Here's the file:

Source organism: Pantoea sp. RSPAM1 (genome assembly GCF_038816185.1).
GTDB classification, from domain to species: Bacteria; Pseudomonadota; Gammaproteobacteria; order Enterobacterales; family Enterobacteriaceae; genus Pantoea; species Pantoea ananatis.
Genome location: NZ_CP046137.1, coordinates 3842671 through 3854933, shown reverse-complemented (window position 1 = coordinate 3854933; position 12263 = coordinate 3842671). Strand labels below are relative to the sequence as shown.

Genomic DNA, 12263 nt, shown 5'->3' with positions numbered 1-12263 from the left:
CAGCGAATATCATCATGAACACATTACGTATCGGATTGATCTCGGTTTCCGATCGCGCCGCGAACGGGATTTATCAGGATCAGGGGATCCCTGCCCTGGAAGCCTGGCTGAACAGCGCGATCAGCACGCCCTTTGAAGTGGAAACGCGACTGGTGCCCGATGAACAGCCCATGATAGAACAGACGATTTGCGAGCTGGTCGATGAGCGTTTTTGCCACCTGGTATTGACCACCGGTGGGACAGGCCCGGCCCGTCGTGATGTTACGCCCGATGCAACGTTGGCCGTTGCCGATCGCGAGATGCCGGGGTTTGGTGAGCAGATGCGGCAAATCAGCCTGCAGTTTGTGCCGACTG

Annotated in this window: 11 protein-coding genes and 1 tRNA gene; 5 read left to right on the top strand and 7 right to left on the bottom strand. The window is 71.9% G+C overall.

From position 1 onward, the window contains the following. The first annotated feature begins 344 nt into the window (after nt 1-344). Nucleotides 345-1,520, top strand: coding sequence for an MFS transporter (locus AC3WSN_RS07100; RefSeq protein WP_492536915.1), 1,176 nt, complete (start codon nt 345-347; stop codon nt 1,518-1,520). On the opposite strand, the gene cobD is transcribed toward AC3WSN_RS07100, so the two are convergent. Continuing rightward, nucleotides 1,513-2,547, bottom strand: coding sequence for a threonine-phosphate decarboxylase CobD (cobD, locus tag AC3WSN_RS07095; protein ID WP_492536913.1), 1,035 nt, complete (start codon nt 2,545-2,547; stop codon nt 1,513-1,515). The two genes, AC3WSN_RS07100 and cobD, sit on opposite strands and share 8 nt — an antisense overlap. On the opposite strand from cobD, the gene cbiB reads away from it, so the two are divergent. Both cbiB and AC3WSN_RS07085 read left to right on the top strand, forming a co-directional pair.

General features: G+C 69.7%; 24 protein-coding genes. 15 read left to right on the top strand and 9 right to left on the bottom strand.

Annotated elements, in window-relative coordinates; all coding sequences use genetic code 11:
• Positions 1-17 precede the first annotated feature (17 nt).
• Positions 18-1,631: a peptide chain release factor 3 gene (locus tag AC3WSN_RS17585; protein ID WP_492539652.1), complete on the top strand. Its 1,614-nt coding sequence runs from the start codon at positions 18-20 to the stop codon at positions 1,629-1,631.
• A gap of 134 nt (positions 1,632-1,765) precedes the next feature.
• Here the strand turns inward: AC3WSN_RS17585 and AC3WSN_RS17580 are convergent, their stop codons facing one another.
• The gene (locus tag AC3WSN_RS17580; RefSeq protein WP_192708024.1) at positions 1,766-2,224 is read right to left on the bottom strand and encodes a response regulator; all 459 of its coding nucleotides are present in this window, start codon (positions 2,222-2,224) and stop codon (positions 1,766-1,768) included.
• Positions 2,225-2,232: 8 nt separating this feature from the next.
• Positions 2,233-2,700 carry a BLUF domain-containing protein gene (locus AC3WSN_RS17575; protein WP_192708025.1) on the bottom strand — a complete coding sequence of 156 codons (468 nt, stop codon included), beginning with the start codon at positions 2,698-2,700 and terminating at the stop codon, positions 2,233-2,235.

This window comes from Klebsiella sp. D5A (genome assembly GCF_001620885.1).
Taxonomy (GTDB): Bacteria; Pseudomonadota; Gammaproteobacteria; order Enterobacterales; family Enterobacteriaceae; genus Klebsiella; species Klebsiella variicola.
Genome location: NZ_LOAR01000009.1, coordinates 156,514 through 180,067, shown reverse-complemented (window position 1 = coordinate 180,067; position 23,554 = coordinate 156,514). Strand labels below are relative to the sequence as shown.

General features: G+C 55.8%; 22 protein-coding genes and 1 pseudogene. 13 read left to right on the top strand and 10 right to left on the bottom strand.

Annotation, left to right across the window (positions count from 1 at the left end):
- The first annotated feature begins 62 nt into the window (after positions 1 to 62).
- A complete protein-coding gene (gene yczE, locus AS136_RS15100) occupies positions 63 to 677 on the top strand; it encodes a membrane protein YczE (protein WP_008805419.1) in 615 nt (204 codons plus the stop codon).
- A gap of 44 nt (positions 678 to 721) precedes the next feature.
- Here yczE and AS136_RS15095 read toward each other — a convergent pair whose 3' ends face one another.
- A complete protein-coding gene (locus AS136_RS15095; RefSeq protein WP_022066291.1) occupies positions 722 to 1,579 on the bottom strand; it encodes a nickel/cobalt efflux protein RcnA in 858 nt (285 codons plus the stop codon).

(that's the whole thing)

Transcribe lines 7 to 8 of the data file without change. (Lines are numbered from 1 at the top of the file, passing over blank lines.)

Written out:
From position 1 onward, the window contains the following. The first annotated feature begins 344 nt into the window (after nt 1-344). Nucleotides 345-1,520, top strand: coding sequence for an MFS transporter (locus AC3WSN_RS07100; RefSeq protein WP_492536915.1), 1,176 nt, complete (start codon nt 345-347; stop codon nt 1,518-1,520). On the opposite strand, the gene cobD is transcribed toward AC3WSN_RS07100, so the two are convergent. Continuing rightward, nucleotides 1,513-2,547, bottom strand: coding sequence for a threonine-phosphate decarboxylase CobD (cobD, locus tag AC3WSN_RS07095; protein ID WP_492536913.1), 1,035 nt, complete (start codon nt 2,545-2,547; stop codon nt 1,513-1,515). The two genes, AC3WSN_RS07100 and cobD, sit on opposite strands and share 8 nt — an antisense overlap. On the opposite strand from cobD, the gene cbiB reads away from it, so the two are divergent. Both cbiB and AC3WSN_RS07085 read left to right on the top strand, forming a co-directional pair.

General features: G+C 69.7%; 24 protein-coding genes. 15 read left to right on the top strand and 9 right to left on the bottom strand.